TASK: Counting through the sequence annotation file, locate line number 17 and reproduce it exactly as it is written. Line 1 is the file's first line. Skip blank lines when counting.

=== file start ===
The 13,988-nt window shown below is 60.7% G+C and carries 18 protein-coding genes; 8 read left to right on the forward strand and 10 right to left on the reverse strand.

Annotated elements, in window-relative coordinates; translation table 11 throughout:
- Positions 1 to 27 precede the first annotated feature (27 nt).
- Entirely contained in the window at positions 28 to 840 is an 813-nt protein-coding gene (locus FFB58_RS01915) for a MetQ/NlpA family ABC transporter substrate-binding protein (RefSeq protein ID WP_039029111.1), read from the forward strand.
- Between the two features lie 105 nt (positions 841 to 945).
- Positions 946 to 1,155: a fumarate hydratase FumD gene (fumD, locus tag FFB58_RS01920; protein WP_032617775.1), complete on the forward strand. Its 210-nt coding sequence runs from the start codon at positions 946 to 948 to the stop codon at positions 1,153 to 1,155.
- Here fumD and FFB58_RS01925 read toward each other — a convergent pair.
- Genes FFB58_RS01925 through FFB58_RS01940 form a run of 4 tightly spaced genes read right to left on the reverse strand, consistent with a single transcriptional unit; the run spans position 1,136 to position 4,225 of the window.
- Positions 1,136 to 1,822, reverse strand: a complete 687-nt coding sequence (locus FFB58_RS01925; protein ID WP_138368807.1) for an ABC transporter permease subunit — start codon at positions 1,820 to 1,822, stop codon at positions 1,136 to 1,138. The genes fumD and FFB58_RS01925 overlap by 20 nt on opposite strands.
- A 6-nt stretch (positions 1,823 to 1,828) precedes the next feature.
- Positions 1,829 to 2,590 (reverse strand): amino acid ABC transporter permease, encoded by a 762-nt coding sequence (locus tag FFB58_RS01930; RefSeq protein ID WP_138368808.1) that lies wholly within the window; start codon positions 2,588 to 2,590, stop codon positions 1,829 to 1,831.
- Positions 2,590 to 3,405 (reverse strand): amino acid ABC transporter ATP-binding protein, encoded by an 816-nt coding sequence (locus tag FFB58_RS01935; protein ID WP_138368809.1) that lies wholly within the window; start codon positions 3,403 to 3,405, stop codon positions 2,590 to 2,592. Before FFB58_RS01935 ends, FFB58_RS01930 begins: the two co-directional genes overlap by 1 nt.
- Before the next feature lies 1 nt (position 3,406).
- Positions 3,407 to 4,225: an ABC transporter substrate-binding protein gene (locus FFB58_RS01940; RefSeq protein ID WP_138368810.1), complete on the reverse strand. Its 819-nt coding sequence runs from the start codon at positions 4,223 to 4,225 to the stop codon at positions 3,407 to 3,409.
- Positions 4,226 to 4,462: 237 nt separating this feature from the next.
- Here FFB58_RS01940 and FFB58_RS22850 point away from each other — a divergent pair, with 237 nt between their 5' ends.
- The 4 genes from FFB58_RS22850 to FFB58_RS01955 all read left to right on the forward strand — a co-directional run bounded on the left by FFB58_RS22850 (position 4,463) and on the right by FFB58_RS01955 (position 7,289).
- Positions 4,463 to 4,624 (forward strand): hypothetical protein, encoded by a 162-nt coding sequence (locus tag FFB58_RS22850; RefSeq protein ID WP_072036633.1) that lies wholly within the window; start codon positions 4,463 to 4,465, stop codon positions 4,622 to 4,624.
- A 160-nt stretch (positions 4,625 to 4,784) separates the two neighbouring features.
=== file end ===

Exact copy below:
- The 4 genes from FFB58_RS22850 to FFB58_RS01955 all read left to right on the forward strand — a co-directional run bounded on the left by FFB58_RS22850 (position 4,463) and on the right by FFB58_RS01955 (position 7,289).